Based on past experience, Appalachian Trail mangers expect jump in hikers after release next month of Hollywood movie

MARYVILLE, Tenn. -- National Park officials are expecting a spike in traffic along the Appalachian Trail after the release next month of a Hollywood film about two hikers who attempt to conquer the 2,190-mile route.

Habituated bear, cubs removed to zoo from Grand Teton NP

Day trippers and backpackers who failed to properly stow their coolers, packs and tote bags while enjoying a day at String, Leigh and Jenny lakes and the nearby backcountry in Grand Teton National Park are responsible for a sow black bear and her cub being sent to a zoo in South Dakota for the rest of their lives.

Analysis: Yellowstone NP's experience with social media after bear euthanization points out need for faster response, biologist says

It didn't take long - less than seven or eight minutes - to kill the grizzly. First, she was immobilized with a drug, and then the equivalent of a shot to her brain, and it was over. The killing brought an end to this bear which attacked, and partially consumed, a hiker in Yellowstone National Park. But the controversy, fanned by Social Media comments, lives on.

Nepal: Government reopens Mount Everest to climbers for first time since deadly April avalanches

KATHMANDU, Nepal (AP) — Nepal has opened Mount Everest to climbers for the first time since an earthquake-triggered avalanche in April killed 19 mountaineers and ended the popular spring climbing season.

Over 10 tons of marine trash removed from Alaska NP beaches in coordinated cleanup

Over 21,800 pounds (10.9 tons) of marine debris were removed this summer from 25 miles of Gulf of Alaska coastline across Wrangell-St. Elias Park and Preserve, Kenai Fjords National Park, and Katmai National Park and Preserve with help from numerous volunteers and cooperators. 

Syria: Islamist militants blow up ancient Temple of Baalshamin, part of Palmyra WH site

Militants from the Islamic State destroyed a temple in the ancient ruins of Palmyra in Syria, activists and government officials said on Sunday, continu

Philippines: Discovery of eagles in Mount Hamiguitan Range Wildlife Sanctuary prompts tighter controls

DAVAO CITY: The initial findings of the Department of Envi- ronment and Natural Resources (DENR) showed that Philippine Eagle, Pamana, was found at the periphery of the buffer zone in Mt. Hamiguitan where there are inhabited communities.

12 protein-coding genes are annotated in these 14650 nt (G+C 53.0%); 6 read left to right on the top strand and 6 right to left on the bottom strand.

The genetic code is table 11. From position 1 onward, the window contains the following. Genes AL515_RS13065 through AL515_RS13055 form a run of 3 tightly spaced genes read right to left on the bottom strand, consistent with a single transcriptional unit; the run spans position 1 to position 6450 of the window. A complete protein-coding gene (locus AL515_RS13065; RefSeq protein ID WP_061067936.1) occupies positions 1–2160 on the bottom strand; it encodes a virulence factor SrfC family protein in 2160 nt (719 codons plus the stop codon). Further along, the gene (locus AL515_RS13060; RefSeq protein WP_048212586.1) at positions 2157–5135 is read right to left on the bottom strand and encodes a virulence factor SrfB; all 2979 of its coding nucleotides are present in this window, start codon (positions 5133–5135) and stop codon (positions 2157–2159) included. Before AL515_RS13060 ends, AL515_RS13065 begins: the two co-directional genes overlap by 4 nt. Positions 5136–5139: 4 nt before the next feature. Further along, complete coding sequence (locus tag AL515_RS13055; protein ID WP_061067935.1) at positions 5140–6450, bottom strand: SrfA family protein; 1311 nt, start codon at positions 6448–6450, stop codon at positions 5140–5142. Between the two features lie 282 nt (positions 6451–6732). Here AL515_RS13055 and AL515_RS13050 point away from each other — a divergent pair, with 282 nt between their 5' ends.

NOAA to investigate spate of whale deaths in Alaska

Federal officials said Thursday they’ve launched a probe about the mysterious deaths of dozens of whales whose carcasses have washed up on Alaskan gulf shores over the last four months. 

Editorial: Islamist militants use historic sites for everything except preservation

The beheading by the Islamic State of “Mr. Palmyra,” Khalid al-Asaad, the retired chief of antiquities for historic Syrian site, Palmyra was the latest insult to both the citizens and the cultural heritage of the territory it conquers.

What is the George Wright Society?

The society is dedicated to the protection, preservation, and management of cultural and natural parks and reserves through research and education.

The GWS is a nonprofit association of researchers, managers, administrators, educators, and other professionals who work on behalf of the scientific and heritage values of protected areas. When many people think of parks, they think of them exclusively in terms of being vacation destinations and recreation areas. But the heart of parks, protected areas, and cultural sites is the resources they protect.  The GWS is dedicated to protecting and understanding these resources by promoting scientific research and cultural heritage scholarship within and on behalf of protected areas.

By “protected areas,” we mean a broad array of places—both “cultural” and “natural”—managed by different entities: parks at all levels; historic and cultural sites; research areas and designated wilderness within national and state forests, grasslands, wildlife refuges, and other public lands; tribal reserves, traditional indigenous cultural places, and community-conserved areas; marine, estuarine, freshwater, and other aquatic sanctuaries; private land-trust reserves; and similarly designated areas.   Find out more

GWS News

Call for Papers: The 7th National Forum on Historic Preservation Practice

The year 2016 marks the 50th anniversary of the National Historic Preservation Act, which responded admirably to the many challenges then facing our country’s historic and prehistoric heritage.

GWS helps sponsor study tour of US protected areas by Bosnian park managers

Director Amarildo Mulić and Assistant Director Haris Hadžihajdarević, are the managers of Una National Park (UNP) in Bosnia I Herzegovina, Eastern Europe.  In April and May 2015, the George Wright Society acted as the fiscal sponsor for a grant from the Trust for Mutual Understanding that allowed Amarildo and Haris to participate in an international study tour of national parks and protect